Wednesday, November 2, 2011

Layer 489 . . . Bluesy Roots, Bad As Me, Tom Waits, Dogs' Lives, The Wire, The Hole, Faith in the City, and the St Pauls' Protests

It's A Dog's Life

I'm back on dog duty, picking up doggie dumps on a daily basis. Coincidentally I came across this is the New York Times -
Dogs have a blissful appreciation for the simple pleasures in life. Like four-legged Zen masters, they grasp the importance of living in the moment, and along with being loyal and protective, can teach humans a lot.
Perhaps, that is, if their masters stopped setting such an anthropomorphized agenda and simply let them be dogs. Not that the canines are complaining. In many ways, a dog's life has never been so lavishly pampered, emotionally elevated or sartorially splendid.
In America alone, the pet industry pulled in $55 billion last year, despite a shaky economy that has led to a rise in animal abandonment. For those lucky dogs that still have a home, The Times reported, the perks can include rain slickers and sweaters fit for a fashion runway; gourmet dinners of pheasant and pan-seared duck; organic treats of pumpkin and yak milk; antidepressants, psychic readers and medical insurance.
Canines troubled by flatulence might benefit from the $28 "Fart & Away" aromatherapy candle. And neutered males can hope for a pair of $1,000 Neuticals, prosthetic testicles designed to help "your pet to retain his natural look and self esteem" following "the trauma associated with altering." For another $1,000 or more, a deceased animal can be freeze-dried and mummified.

That's $55 BILLION. Only in America.


Here's a guy who represents the good stuff in the US of A.

Bad As Me

Tom Waits Reclaims His Bluesy Roots

by Jon Pareles 

Adrenaline and restlessness course through “Bad as Me”, Tom Waits’s new album.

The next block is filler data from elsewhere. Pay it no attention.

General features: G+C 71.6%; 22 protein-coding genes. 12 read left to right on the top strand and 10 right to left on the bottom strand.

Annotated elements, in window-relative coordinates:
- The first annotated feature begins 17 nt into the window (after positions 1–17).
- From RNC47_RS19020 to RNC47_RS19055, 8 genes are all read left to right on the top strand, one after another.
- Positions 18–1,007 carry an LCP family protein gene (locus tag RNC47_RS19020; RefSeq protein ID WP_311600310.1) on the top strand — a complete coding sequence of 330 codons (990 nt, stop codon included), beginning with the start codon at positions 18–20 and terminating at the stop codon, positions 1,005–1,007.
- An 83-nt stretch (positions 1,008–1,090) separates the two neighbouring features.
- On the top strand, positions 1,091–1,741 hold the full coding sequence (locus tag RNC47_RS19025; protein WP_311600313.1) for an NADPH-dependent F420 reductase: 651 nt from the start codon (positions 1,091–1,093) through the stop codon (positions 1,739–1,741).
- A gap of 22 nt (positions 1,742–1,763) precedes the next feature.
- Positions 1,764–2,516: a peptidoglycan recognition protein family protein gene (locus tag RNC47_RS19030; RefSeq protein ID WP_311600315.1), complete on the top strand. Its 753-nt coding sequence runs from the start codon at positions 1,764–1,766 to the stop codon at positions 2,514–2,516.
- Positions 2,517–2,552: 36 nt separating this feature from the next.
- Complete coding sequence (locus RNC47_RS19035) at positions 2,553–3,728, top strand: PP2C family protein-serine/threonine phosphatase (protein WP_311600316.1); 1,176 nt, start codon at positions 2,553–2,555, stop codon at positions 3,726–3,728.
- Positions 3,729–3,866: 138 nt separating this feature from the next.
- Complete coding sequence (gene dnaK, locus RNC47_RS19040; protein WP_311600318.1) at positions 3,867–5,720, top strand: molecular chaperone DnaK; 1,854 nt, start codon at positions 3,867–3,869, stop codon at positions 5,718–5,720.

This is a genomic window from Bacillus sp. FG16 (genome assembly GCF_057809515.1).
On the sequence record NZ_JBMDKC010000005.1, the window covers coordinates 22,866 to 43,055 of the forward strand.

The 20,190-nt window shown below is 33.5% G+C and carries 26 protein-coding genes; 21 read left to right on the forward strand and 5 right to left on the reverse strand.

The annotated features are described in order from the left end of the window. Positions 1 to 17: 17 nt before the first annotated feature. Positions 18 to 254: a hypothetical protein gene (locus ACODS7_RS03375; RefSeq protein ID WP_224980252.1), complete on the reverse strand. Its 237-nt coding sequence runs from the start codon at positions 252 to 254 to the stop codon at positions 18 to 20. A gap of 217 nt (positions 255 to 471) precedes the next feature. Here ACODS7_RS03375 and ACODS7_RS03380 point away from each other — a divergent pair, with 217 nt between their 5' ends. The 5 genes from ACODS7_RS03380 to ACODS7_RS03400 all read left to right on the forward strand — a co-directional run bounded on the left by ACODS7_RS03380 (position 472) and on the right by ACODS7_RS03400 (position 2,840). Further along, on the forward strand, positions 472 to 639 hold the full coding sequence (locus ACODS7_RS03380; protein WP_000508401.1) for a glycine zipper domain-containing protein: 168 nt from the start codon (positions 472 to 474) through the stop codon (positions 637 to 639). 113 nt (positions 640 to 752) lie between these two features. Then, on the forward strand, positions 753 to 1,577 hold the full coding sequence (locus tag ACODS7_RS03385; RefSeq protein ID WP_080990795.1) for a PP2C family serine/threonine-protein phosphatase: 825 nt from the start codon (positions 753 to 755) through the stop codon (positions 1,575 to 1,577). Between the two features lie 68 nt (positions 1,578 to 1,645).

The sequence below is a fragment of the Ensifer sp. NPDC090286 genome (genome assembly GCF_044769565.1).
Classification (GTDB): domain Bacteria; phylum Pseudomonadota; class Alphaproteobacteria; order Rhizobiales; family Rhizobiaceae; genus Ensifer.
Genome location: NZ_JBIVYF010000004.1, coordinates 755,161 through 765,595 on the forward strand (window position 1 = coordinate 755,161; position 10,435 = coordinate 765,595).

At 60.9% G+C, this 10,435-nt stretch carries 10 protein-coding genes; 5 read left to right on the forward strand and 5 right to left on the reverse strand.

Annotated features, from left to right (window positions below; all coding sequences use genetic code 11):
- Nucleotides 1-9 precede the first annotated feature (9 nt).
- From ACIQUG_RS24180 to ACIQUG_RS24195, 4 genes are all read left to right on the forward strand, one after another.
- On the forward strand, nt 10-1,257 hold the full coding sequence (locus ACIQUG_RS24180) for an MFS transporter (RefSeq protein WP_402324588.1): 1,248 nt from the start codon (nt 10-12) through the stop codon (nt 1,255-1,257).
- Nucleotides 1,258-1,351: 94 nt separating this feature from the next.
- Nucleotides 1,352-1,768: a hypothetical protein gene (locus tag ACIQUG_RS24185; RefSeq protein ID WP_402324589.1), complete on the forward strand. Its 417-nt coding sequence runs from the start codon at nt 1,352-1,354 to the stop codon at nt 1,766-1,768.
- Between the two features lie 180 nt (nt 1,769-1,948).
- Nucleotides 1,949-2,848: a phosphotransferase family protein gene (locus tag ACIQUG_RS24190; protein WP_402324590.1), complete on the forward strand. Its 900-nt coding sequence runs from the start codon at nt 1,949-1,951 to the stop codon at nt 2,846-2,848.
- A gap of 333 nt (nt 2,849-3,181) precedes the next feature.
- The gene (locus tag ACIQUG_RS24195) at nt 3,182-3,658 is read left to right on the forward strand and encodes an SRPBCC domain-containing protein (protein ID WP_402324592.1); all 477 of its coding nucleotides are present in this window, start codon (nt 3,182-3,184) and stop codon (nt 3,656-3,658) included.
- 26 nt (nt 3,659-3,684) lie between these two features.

At 61 Mr. Waits is acclaimed as an American marvel: a songwriter who can be smart and primal, raucous and meticulous, ethereal and earthy, bleak and comical. He has sung about drunks, tramps, carnies and killers, spinning tall tales and reeling off free-associations that somehow add up; he has also shown a vulnerable side in tender, unironic love songs. 

It’s an album of love songs, cackling contemplations of death and, most often, songs about hitting the road. “I just want to get lost,” he declares over a blurred but robust rockabilly backbeat in “Get Lost.”

There are half a dozen blues stomps, with none other than Keith Richards joining in the guitar scuffles with David Hidalgo, of Los Lobos.

Mr. Waits is cherished by his generation of musicians, as skillful songwriter and uncompromising outsider. “I identify with those guys that draw with Tabasco sauce on cardboard with a nail, outsider guys,” he said. Bruce Springsteen, the Eagles, Rod Stewart and lately Robert Plant (with Alison Krauss on the Grammy-winning album “Raising Sand”) are among the many who have covered Mr. Waits’s songs. Yet his audience, he noted, is “not just old-timers like me listening to old-timers like me.”